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You are interested in new Tile, but still have few questions that needs to be answered?

  • The Material composition of tile.

  • What type type of Tile is ideal for your home.

  • The different type of grout and composition.

  •  Much more....

TILE IDENTIFICATION  

Knowing the type of tile or stone you are working on can be very important, especially when doing restorative cleaning.

 

CERAMIC TILE

Ceramic is a broad category that can include all tile that is made from clay and other non-metallic minerals. In general use, ceramic tile is used to describe tiles that don't fall into one of the other groups. Most ceramic tile goes through a process called "firing" at high temperatures. A key advantage of ceramic flooring is its durability. Ceramic is resistant to alkaline, acids and solvents used in cleaning. Ceramic's abrasion resistance keeps it from being scratched by gritty soil under foot if the grade of tile matches the situation in which it is used. Ceramic flooring is available in a wide variety of styles, colors and patterns.

 

PORCELAIN

Porcelain is a high density ceramic tile made from clays fired at high temperatures making it highly resistant to abrasion. One qualification to be called porcelain is that the tile must absorb less then .5% of its weight in water.

QUARRY TILE

Quarry tile is fired at 2000F or higher. The common dark red color comes from the minerals in the clay body. Other colors can be produced by selection of clay or adding pigments. Normally there is no glazing or pattern added. Brick pavers are another type of clay tile similar to quarry tile. They have a rougher texture and often are cut to size so that the floor looks as if it was paved with bricks.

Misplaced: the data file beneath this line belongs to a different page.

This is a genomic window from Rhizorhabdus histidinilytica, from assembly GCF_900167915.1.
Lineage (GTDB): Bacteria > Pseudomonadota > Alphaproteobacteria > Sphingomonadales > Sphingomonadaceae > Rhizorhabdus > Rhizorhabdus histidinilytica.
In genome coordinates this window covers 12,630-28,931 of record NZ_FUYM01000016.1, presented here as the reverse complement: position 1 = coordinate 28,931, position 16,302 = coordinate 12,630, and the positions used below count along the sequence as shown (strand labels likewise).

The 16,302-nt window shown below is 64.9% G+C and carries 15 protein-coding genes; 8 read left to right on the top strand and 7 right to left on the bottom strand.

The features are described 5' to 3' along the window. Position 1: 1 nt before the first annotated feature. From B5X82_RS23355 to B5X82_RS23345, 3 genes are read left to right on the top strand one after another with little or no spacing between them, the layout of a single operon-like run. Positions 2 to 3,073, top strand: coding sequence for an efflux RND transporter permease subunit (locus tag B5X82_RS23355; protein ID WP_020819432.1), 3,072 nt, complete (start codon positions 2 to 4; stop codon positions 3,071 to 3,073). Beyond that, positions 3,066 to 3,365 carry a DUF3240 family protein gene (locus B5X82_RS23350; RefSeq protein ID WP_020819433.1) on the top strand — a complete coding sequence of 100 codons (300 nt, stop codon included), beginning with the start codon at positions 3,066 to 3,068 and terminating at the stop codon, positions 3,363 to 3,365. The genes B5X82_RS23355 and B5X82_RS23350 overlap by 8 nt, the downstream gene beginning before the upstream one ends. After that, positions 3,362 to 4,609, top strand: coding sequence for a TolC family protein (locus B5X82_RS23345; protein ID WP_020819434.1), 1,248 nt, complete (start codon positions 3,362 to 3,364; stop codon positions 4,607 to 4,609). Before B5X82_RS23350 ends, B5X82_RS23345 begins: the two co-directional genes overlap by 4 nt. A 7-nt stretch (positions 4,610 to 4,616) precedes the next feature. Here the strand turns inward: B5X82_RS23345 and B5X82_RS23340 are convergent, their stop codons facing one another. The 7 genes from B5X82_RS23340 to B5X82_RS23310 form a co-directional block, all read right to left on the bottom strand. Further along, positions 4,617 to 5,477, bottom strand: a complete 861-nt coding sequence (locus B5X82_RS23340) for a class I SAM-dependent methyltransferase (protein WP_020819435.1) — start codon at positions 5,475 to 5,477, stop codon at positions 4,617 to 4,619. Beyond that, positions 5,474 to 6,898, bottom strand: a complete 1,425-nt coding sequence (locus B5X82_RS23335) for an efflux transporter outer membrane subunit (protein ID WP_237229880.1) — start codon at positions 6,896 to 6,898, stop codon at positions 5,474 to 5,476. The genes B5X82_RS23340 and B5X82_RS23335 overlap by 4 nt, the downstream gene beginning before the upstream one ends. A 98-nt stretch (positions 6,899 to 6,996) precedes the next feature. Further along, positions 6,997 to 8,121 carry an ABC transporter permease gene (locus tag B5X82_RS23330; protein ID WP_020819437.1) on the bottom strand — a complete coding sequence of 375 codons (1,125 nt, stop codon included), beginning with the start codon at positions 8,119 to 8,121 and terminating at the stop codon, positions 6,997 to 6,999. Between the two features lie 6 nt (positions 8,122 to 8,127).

SALTILLO

True Saltillo tile is produced from clay that is found only in Saltillo, Mexico. Similar tile that is produced elsewhere will be called "Mexican" or "Saltillo style" tile. This tile is made with a low degree of automation. As a consequence, the tiles may not be exactly square or flat. There will be variation in color. Some tiles may exhibit chipped or uneven edges, craters on the surface or even animal footprints.

STONE IDENTIFICATION

Sedimentary stone is formed of small bits of weathered stone, marine organisms or minerals dissolved in water that form layers and under pressure become sedimentary stone.

 

Metamorphic stone has been changed from one form into another. The change comes from increased heat and pressure as well as the introduction of new minerals into the mixture. The color may change. The texture may change. Under sufficient pressure the mineral can take on a crystal structure. Diamond is carbon that has taken on a crystalline structure. The presence of other minerals is responsible for variations in color. Formed by molten material deep in the earth known as magma Igneous Stones are classified in one of two groupings.

 

Extrusive Rock starts as magma that exits from the surface of the earth, comes in contact with cool ground and much cooler air. The stone hardens quickly leaving little time for crystals to form. Extrusive igneous rock exhibits small crystals.